Sometimes I believe I can speedup my algorithm by manually implementing specific kernels such as a vector sum, vector multiply or matrix multiply. I usually spent a lot of time coding and an impressive amount of time debugging. But is it really necessary? I will take a short look at the matrix matrix multiply,which was discussed several times on my blog. Its a computing intensive task with high memory usage. The naive implementation is extra easy to write. Its bottleneck however lies in the limited throughput of the GPU memory. Therefore a method called “Tiling” can be used along with shared memory on the GPU to reduce the memory load and reduce the computing time. This implementation is however no longer as easy and some at least basic knowledge of the GPU and its hardware is required. I have been testing recently whether its worth optimizing my own kernel,or just use the nVidia’s CuBLAS library. The result is somewhat fascinating.

### Custom Global & Shared Impl.

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__global__ void MatrixMatrixMultiplyGlobal( float *MatrixIN1, float *MatrixIN2, float *MatrixOut,int Nx,int Ny) { int tix = threadIdx.x + blockIdx.x*blockDim.x; int tiy = threadIdx.y + blockIdx.y*blockDim.y; if(tix< Nx && tiy < Ny){ float Res = 0.0f; for(int i = 0;i<Nx;i++){ int tid1 = tiy * Nx + i; int tid2 = tix + Nx*i; Res += MatrixIN1[tid1] * MatrixIN2[tid2]; } MatrixOut[tix + tiy * Nx] = Res; } } |

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__global__ void MatrixMatrixMultiplyShared( float *MatrixIN1, float *MatrixIN2, float *MatrixOUT, int Nx, int Ny ) { int tix = threadIdx.x + blockDim.x * blockIdx.x; int tiy = threadIdx.y + blockDim.y * blockIdx.y; int Tile = blockDim.x; /* --- RECOMMENDED TILESIZE: 16 x 16 THREADS | 32 x 32 THREADS --- AMOUNT OF SHARED MEMORY IS A PARAMETER TO KERNEL CALL DURING RUNTIME THE DEFAULT ALLOCATION IS FOR ONE ARRAY. CREATION OF MULTIPLE DYNAMIC ARRAYS MUST BE SOLVED MANUALLY */ extern __shared__ float matrix_Data[]; float *matrix_a = &matrix_Data[0]; float *matrix_b = &matrix_Data[Tile*Tile]; //FILL WITH ZEROS AND SYNC matrix_a[Tile*threadIdx.y + threadIdx.x] = 0.0f; matrix_b[Tile*threadIdx.y + threadIdx.x] = 0.0f; __syncthreads(); float FinalSum = 0; for( int i = 0; i < ( Nx / Tile ) + 1; i++ ) { //LOAD PARTS INTO SHARED MEMORY AND SYNC int Load1X = ( i*Tile + threadIdx.x ); int Load2Y = ( i*Tile + threadIdx.y ); // LOAD DATA FROM MEMORY if( Load1X < Nx && tiy<Ny ) { matrix_a[Tile*threadIdx.y + threadIdx.x] = MatrixIN1[Load1X + tiy*Nx]; } else { matrix_a[Tile*threadIdx.y + threadIdx.x] = 0.0f; } if( tix < Nx && Load2Y<Ny ) { matrix_b[Tile*threadIdx.y + threadIdx.x] = MatrixIN2[tix + Load2Y*Nx]; } else { matrix_b[Tile*threadIdx.y + threadIdx.x] = 0.0f; } // SYNC AFTER LOAD __syncthreads(); // SHARED MEMORY LOOP for( int j = 0; j < Tile; j++ ) { FinalSum += matrix_a[threadIdx.y*Tile + j] * matrix_b[j*Tile + threadIdx.x]; } // SYNC AFTER COMPUTING __syncthreads(); } if( tix < Nx && tiy < Ny ) { // SAVE DATA TO OUTPUT MATRIX MatrixOUT[tiy*Nx + tix] = FinalSum; } } |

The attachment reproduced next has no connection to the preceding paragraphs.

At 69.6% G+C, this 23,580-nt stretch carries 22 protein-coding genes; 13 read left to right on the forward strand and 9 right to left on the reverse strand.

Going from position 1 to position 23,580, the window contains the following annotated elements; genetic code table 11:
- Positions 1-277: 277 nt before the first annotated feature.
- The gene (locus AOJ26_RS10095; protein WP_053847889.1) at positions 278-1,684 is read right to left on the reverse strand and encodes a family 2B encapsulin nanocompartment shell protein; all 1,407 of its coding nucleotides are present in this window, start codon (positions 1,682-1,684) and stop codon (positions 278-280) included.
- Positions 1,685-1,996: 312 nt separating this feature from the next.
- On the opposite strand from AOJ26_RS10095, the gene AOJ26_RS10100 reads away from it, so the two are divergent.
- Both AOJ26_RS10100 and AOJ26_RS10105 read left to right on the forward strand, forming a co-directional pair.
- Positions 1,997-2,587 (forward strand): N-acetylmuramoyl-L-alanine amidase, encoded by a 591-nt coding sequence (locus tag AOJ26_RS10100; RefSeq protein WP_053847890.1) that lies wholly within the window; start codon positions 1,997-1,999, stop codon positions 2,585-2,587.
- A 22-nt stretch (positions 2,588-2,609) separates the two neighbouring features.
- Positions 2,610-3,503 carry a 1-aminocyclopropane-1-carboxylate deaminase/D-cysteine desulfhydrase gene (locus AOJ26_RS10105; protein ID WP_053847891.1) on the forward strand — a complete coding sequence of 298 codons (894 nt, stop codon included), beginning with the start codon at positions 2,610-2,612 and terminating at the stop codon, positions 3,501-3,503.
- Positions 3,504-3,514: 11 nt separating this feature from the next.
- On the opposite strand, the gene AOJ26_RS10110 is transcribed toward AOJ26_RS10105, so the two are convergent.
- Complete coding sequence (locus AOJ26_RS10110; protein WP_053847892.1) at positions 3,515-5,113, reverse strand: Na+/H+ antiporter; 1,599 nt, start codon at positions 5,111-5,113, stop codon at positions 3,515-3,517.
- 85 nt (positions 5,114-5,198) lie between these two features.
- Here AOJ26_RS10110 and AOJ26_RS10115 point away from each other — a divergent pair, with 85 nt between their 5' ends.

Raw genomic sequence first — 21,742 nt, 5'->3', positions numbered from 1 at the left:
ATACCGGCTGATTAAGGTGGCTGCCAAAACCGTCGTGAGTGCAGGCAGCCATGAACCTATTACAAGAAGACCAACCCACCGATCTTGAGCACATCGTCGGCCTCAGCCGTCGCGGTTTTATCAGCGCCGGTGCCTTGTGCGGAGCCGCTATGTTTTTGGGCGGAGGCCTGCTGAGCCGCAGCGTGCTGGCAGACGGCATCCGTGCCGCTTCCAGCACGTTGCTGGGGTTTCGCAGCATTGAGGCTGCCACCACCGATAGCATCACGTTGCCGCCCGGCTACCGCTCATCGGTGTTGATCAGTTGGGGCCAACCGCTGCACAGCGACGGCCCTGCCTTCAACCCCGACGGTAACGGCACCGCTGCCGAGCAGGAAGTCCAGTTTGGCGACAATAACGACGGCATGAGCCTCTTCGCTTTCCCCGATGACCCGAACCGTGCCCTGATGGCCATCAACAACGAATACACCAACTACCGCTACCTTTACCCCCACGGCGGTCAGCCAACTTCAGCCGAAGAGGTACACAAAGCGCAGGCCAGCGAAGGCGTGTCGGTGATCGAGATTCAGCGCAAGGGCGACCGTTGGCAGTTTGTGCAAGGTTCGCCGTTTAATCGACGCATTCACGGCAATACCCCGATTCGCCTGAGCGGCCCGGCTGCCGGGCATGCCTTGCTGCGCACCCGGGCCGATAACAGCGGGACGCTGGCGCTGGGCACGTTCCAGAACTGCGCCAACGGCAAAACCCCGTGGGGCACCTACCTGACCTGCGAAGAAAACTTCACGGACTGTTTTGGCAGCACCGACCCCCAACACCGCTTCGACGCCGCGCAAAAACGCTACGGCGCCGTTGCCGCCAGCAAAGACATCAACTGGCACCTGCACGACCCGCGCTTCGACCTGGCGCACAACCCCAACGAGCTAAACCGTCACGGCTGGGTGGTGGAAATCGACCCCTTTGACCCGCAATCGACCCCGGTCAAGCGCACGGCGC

Although one will likely encounter a situation,where MM has to be manually implemented, my advice is to use the power of nVidia’s libraries everywhere they can be used. The reason is given below (Tested on nVidia Quadro M2000 on CUDA 8.0 64-bit. Measured results are average of 1000 runs). The average speedup of CuBLAS over Shared memory implementation is roughly **10 times **(for non – trivial matrices). The difference could be possibly reduced by using intrinsic functions and optimizing via fast math,loop unrolling and eliminating divergent branches. Therefore, I do believe that beating the Blas library is not an easy task.

The only interesting part is my own implementation of the **Vector sum**. Its a bit faster, than the CuBLAS version, but the difference probably comes from missing data transfer of the result back to CPU, since I do not usually transfer the result. The sum of a 1024-element vector takes **8.1**μs while on CuBLAS** 115**μs (MSI GTX 960). I Still wonder what causes this difference :)